The difference between right and wrong
14th September, 2013

Some major corporations were recently in the spotlight because of their stated failure to pay taxes and were questioned by the Public Accounts Committee of the English Government. One representative stated that their actions were legal, to which the Chair made a distinction between morality and legality. The representative said that it was a matter of choice……. Really?

It struck me that this is one of the core problems in obtaining sustainability. There should be no distinction whatsoever between morality and legality in any walk of life. However, somehow, we have permitted a culture and situation that enabled that executive to feel he could say that morality was a matter of choice.

The core of business has been to make a profit for its shareholders and this still holds true even when speaking of the newer models such as shared value. Some are making significant changes, e.g. ensuring that their products are created in a sustainable way. However, time and time again, there is a news story of how a global organization failed in terms of being responsible.

 So what happens? What guides individuals and organisations when they make these decisions? I suspect that they ignore core values and work from the business premise of profitability and consider sustainability as something to sell their brand. Some may simply feel that being moral in their sustainability initiatives means that they can continue business as usual in other parts of the organisation.

I suspect that part of the problem is that the way in which we judge current efforts in sustainability is too simple. It is no longer sufficient to ask what is being done but we need to ask what underpins the action. 

Is it moral and legal?

Is it immmoral and legal?


Is it immoral and illegal?

Is it moral and illegal?


(Morality: principles concerning the distinction between right and wrong or good and bad behavior; a particular system of values and principles of conduct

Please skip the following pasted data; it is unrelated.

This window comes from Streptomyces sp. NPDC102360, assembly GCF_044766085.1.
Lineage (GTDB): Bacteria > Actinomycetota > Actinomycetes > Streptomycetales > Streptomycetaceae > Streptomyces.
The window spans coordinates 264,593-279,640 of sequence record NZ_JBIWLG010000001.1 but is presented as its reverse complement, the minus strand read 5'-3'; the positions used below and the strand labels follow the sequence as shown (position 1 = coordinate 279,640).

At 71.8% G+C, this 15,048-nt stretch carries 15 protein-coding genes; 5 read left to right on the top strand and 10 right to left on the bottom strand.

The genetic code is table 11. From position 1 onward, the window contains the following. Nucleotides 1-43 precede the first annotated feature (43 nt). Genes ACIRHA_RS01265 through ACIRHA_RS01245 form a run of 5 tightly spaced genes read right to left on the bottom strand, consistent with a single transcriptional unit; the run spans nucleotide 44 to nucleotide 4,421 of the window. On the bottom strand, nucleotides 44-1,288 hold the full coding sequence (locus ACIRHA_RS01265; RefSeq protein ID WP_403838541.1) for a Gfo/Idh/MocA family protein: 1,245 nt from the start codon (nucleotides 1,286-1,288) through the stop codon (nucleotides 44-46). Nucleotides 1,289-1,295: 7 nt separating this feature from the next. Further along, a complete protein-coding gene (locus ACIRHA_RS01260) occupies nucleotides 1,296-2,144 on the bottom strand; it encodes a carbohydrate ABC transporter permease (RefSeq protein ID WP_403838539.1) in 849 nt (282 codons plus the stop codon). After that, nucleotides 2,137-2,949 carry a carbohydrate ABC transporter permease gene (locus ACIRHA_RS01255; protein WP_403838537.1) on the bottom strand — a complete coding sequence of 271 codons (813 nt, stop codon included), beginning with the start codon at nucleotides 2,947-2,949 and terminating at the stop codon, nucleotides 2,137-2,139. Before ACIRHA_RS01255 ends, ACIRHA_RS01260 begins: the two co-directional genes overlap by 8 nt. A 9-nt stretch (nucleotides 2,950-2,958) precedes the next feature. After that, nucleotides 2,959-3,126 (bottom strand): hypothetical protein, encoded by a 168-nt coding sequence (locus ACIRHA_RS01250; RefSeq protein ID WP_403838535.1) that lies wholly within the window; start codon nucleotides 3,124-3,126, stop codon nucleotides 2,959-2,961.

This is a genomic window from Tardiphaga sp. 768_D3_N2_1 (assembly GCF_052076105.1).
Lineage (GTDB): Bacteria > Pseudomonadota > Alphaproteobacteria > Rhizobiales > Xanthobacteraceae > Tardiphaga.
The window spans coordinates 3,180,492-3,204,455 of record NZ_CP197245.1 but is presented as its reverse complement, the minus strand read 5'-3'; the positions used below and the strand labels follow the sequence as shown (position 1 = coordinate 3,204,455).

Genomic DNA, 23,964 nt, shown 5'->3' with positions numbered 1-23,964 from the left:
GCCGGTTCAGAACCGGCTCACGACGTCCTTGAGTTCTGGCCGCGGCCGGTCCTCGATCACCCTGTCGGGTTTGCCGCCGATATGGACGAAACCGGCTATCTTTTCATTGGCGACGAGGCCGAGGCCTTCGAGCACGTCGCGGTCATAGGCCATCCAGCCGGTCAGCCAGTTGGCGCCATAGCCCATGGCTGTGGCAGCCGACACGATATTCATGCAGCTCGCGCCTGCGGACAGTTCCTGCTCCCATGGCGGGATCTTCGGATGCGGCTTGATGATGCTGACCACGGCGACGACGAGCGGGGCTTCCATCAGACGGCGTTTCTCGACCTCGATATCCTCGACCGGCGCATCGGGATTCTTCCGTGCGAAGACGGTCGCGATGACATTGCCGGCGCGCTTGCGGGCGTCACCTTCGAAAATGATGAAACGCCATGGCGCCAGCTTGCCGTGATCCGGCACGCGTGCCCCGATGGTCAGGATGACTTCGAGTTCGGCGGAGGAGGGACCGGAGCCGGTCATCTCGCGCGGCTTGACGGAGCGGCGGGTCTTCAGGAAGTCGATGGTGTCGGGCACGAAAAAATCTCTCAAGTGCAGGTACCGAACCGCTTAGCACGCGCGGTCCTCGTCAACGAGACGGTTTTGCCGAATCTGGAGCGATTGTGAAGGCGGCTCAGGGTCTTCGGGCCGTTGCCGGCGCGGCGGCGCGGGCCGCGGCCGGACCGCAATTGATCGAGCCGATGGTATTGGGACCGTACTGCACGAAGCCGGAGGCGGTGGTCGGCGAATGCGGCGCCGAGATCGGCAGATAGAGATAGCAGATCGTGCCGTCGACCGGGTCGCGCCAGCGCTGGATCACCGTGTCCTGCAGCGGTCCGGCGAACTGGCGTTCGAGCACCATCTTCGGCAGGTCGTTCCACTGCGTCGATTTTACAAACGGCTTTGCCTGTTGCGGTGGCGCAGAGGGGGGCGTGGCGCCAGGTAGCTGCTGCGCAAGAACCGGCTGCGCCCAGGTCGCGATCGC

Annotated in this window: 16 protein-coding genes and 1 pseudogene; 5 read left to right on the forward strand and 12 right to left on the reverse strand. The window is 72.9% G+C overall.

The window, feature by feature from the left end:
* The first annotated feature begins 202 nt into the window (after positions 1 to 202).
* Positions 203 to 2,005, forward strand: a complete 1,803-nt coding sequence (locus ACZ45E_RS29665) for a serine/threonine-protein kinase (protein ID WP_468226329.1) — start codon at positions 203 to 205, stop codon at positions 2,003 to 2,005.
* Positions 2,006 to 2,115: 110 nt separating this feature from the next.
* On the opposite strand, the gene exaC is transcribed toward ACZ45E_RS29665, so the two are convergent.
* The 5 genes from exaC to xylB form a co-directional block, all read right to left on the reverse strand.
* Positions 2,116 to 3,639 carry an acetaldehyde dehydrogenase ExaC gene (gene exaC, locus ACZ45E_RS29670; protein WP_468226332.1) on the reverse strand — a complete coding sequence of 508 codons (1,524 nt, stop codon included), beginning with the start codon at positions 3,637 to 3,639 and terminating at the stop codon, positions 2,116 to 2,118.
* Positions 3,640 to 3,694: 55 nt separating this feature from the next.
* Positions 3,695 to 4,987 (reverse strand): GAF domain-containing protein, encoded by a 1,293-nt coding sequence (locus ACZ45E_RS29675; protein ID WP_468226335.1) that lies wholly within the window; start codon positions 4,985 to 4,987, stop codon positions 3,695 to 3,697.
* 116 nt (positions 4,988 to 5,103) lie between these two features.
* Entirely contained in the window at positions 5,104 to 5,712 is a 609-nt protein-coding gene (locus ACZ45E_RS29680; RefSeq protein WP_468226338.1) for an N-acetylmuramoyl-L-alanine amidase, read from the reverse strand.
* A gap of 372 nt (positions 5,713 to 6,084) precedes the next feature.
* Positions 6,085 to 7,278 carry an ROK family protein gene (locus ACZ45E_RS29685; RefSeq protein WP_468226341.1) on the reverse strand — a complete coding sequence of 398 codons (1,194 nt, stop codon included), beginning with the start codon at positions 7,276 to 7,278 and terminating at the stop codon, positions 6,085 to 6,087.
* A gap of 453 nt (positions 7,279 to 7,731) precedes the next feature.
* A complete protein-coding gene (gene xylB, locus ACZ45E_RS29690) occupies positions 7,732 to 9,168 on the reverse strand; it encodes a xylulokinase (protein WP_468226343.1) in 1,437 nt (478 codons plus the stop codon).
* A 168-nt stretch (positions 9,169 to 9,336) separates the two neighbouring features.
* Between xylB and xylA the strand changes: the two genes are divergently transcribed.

Legality: the quality or state of being in accordance with the law

(Oxford English Dictionary))

We need to judge current initiatives by considering how moral and legal they are and who benefits from them. I suspect that if we looked at the majority of initiatives, most of them would fall into the Moral/Legal/I benefit category or the Immoral/Legal/I benefit grouping. Ideally most initiatives should be in the Moral/Legal/We benefit category.

And what has happened to lead to this sad state of affairs? Our own greed and selfishness: nothing more and nothing less. These days we are more inclined to be selfish and protect our own because of the uncertainty of the economic climate. Environmental damage and social inequalities are no longer headline news that lead to us making a difference, and little will change unless and until we are prepared to be more moral and less selfish.

What actions would organisations take if they had to judge their intended actions in terms of morality, legality and who benefits? I suspect that they wouldn’t take half the actions they have. The bottom line is that we have to return to core morals and human rights to keep ourselves on the true path for sustainability.

Do we know them? Yes. Do we live by them always? No. What would happen if we decided to step up and be much more ethical and responsible in all parts of our life?

©Civitas Vera, 2013